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The U.S.-Russian Relationship

May 9, 2005 at 12:00 AM EDT


SPENCER MICHELS: The elaborate Red Square ceremonies today celebrating 60 years since the end of World War II evoked memories of the bygone communist era. But the assemblage of world leaders joining Russian President Vladimir Putin brought back memories of the wartime alliance against Hitler.

Still, the presidents of several countries, including neighboring Estonia and Lithuania, stayed home; they were angry that Putin had refused to acknowledge that the defeat of the Nazis was followed by their being swallowed up by the Soviet Union. President Bush took a seat of honor beside the Russian president at the festivities.

And last night all appeared friendly as Bush took the wheel of Putin’s vintage car after one-on-one talks at the Russian leader’s country house.

PRESIDENT GEORGE W. BUSH: I’m having so much we’re going for another lap.

SPENCER MICHELS: No joint press conference was held. The camaraderie came after the two traded barbs over the weekend. Before going to Moscow, President Bush visited the once Soviet-occupied Latvia, where he appeared to side with the Baltic states’ view that the Soviets were occupiers after World War II. He also said that the U.S. was partly to blame for the division of Europe after the war.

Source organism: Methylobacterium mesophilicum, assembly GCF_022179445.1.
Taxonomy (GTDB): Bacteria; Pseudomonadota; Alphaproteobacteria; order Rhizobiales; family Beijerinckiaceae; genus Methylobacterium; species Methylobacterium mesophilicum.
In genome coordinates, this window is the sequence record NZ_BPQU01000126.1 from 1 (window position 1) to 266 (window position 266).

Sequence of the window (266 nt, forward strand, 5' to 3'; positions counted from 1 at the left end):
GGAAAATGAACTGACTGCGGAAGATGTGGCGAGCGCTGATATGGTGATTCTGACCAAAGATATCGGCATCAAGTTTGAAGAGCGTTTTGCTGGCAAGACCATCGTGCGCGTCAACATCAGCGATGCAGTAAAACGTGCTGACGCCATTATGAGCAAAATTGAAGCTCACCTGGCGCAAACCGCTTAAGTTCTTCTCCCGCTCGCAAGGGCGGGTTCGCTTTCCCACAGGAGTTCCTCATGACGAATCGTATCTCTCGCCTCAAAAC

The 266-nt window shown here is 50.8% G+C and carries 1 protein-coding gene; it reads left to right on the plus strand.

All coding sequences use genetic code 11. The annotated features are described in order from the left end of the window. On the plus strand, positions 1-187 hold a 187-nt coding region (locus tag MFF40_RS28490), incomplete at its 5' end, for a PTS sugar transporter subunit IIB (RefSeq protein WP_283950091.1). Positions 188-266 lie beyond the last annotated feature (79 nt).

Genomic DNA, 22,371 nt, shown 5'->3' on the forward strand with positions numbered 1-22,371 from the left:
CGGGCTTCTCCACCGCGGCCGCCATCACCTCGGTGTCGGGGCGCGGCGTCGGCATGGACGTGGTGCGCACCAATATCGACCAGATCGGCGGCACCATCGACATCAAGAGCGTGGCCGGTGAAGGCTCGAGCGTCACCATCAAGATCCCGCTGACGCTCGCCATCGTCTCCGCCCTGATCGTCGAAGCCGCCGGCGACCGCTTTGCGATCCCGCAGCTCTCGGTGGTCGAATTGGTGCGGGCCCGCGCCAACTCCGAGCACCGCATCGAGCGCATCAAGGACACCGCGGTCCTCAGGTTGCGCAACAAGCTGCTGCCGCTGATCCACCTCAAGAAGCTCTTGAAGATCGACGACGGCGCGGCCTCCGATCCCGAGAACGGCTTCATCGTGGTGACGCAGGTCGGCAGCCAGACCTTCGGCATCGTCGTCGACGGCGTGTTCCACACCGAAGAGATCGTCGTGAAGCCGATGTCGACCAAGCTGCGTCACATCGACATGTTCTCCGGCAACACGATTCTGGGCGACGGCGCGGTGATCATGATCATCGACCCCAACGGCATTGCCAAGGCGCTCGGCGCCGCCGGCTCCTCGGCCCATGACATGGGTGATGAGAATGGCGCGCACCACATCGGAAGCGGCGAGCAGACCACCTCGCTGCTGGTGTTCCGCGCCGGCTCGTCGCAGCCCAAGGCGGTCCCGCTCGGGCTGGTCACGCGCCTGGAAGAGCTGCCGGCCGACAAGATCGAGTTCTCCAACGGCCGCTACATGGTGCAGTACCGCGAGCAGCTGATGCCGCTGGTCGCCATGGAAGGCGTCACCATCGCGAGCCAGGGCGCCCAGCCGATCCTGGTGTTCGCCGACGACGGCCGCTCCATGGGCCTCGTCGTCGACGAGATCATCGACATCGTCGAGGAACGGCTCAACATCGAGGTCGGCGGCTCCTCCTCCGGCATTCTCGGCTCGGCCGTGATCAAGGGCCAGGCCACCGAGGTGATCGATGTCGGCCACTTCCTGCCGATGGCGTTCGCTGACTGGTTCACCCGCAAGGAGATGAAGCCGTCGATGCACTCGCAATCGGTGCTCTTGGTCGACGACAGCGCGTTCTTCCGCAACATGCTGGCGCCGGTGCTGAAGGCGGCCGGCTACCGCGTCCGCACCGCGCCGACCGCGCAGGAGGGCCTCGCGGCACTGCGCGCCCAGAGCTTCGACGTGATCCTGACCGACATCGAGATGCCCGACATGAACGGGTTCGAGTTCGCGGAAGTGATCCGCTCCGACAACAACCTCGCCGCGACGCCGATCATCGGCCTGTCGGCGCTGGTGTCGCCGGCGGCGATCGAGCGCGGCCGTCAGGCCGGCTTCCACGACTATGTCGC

PRESIDENT GEORGE W. BUSH: When powerful governments negotiated, the freedom of small nations was somehow expendable of its own contradictions. The captivity of millions in Central and Eastern Europe will be remembered as one of the greatest wrongs of history.

SPENCER MICHELS: But the president warned Putin against meddling in the former Soviet republics.

PRESIDENT GEORGE W. BUSH: All the nations that border Russia will benefit from the spread of democratic values and so will Russia itself. Stable, prosperous democracies are good neighbors trading in freedom and posing no threat to anyone.

SPENCER MICHELS: And President Bush advised Putin against squelching democracy in Russia.

PRESIDENT GEORGE W. BUSH: In the long run, it is the strength of Russian democracy that will determine the greatness of Russia.

SPENCER MICHELS: During an interview on CBS’ 60 Minutes last night, Putin pointed out that President Bush shouldn’t lecture him about democracy when the 2000 election was decided by the Supreme Court.

VLADIMIR PUTIN (Translated): Four years ago, your presidential election was decided by the court. But we’re not going to poke our nose into your democratic system because that’s up to the American people.

SPENCER MICHELS: Today, President Bush became the first U.S. President to visit the ex-Soviet republic of Georgia where he met newly elected President Mikhail Saakashvili. Georgia is another country that refused to attend today’s celebrations in Moscow.

JIM LEHRER: Margaret Warner has more.